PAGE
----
Chinese New Year - or as they call it, Spring Festival is coming up this weekend. The new year will be the Year of the Pig, and not just any old Pig year either, the Year of the Golden Pig. My DH will be 60 this year, so he is a Golden Pig - need I say more! I don't make many Chinese dishes, but these dumplings are a family favourite, and as they are customarily eaten at Spring Festival you might like to make some too. Although the recipe sounds fiddly it is actually very straight forward and they are really delicious.
JIAOZI (Chinese Pot Sticker Dumplings)
275g plain flour
250ml very hot water
100g minced fatty pork
85g chinese cabbage finely chopped
1 teaspoon finely chopped fresh ginger
1 tablespoon Shaoxing rice wine (or dry sherry)
1½ tablespoons soy sauce
1½ tablespoons finely chopped spring onions
1 teaspoon sesame oil
½ teaspoon sugar
1-2 tablespoons cooking oil
First make the dough for the dumplings by putting the flour into a large bowl and stir the hot water gradually into it, mixing it all the time with a fork until most of the water is incorporated. Add more hot water if the mixture seems dry. Remove the mixture from the bowl and knead it with your hands , dusting the dough with a little flour to stop it sticking. Continue kneading until the dough is smooth and silky. It will take about 5-10 minutes – very therapeutic exercise!
Put the dough back into the bowl, cover with a clean, damp tea towel and let it rest for about half an hour whilst you prepare the stuffing.
Put all the stuffing ingredients into a bowl and mix them together very thoroughly – if the mixture seems too coarse, place it in a food processor and give it a quick whizz.
Once the dough has rested, remove it from the bowl and knead it again for about 5 minutes, dusting with a little flour if it is sticky. Once the dough is smooth, form it into a roll approx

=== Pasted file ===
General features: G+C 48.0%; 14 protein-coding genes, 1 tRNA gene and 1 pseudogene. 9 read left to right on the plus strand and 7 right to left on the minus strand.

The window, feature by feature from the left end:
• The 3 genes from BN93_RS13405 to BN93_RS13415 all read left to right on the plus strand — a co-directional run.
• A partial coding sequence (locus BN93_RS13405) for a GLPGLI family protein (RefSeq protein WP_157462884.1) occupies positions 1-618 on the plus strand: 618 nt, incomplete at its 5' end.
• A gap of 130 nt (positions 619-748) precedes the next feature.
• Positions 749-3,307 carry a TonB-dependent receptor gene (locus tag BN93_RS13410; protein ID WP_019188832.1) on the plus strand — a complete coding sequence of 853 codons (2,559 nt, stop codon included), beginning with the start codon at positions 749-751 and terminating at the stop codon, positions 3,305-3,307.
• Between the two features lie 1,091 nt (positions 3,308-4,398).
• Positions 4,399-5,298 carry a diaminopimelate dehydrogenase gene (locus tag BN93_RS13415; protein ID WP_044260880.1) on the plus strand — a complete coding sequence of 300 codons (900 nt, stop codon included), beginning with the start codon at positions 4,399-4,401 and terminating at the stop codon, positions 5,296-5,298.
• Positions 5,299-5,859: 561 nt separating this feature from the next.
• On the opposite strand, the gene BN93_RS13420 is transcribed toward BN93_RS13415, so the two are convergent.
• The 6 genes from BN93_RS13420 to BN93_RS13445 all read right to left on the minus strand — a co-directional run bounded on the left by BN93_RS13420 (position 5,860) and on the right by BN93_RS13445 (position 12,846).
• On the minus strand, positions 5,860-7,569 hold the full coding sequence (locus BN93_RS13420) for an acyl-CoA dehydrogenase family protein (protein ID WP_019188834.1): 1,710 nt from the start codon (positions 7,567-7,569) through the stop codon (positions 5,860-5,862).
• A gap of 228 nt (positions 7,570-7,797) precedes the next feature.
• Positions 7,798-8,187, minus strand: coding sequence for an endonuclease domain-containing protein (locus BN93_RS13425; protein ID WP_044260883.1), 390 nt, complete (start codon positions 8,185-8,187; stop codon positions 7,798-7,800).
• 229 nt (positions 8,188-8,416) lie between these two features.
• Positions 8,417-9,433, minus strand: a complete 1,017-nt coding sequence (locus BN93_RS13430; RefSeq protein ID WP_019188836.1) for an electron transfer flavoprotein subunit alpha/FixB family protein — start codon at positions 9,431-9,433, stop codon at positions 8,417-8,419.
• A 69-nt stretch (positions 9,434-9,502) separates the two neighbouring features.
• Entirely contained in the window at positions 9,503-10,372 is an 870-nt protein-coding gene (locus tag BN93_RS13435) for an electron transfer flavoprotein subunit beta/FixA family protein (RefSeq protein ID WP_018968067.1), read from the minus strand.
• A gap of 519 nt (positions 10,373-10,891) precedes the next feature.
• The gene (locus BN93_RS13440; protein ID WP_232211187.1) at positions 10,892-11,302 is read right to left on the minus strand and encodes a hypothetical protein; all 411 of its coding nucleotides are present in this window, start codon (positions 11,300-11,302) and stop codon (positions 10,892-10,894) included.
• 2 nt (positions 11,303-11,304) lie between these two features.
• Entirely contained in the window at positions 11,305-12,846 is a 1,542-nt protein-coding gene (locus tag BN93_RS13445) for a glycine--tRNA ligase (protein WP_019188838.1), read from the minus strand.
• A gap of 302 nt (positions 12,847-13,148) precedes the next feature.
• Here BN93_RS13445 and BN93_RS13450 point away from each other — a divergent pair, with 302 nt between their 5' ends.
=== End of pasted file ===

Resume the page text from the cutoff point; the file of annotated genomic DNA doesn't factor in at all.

23cms (9ins) long and about 2½ cms (1 inch) in diameter. Take a knife and cut the roll into 18 equal slices. Roll each slice into a small ball, then with a rolling pin, roll each ball out on a floured surface to form a small round flat “pancake” about 6cms (2½ ins) in diameter. Arrange the dough discs on a lightly floured tray and cover them with a damp kitchen towel to prevent them from drying out until you are ready to use them.
Put about 2 teaspoons of the filling in the centre of each dough wrapper, and moisten the edges with water, then fold in half and pinch together with your fingers. Pleat the dough round the edge as you go, pinching it to seal well. The dumpling should look like a small Cornish Pasty, with a flat base and rounded upper side so that it has a slight crescent shape. Put the finished dumpling back on the floured tray and keep covered with the damp towel until you have stuffed them all.
(At this point you can freeze the dumplings, if you wish, for cooking at a later date.)
To cook the dumplings, heat a large frying pan – preferably non-stick – until it is very hot, add
1 -2 tablespoons of oil and then place the dumplings flat-side down into the pan, turn the heat down and cook for 3-4 minutes until the base of each dumpling is lightly browned. Then add the water, cover the pan tightly with foil and simmer gently for about 12 minutes or until most of the water has been absorbed. (Check the water half-way through and add a little more if necessary)
Uncover the pan and continue to cook for a further 2 minutes. Remove the dumplings to a warm dish and serve immediately.
The dumpling should be served with a choice of Chinese Shaanxi vinegar, chilli sauce, and soy sauce for dipping.